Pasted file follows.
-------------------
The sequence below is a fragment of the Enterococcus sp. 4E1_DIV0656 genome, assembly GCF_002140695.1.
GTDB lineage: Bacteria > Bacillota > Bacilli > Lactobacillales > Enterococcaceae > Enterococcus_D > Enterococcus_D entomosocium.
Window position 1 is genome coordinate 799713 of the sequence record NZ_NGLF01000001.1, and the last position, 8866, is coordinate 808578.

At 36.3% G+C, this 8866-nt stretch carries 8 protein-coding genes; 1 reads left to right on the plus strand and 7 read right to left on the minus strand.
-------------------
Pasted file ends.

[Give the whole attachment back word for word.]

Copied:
The sequence below is a fragment of the Enterococcus sp. 4E1_DIV0656 genome, assembly GCF_002140695.1.
GTDB lineage: Bacteria > Bacillota > Bacilli > Lactobacillales > Enterococcaceae > Enterococcus_D > Enterococcus_D entomosocium.
Window position 1 is genome coordinate 799713 of the sequence record NZ_NGLF01000001.1, and the last position, 8866, is coordinate 808578.

At 36.3% G+C, this 8866-nt stretch carries 8 protein-coding genes; 1 reads left to right on the plus strand and 7 read right to left on the minus strand.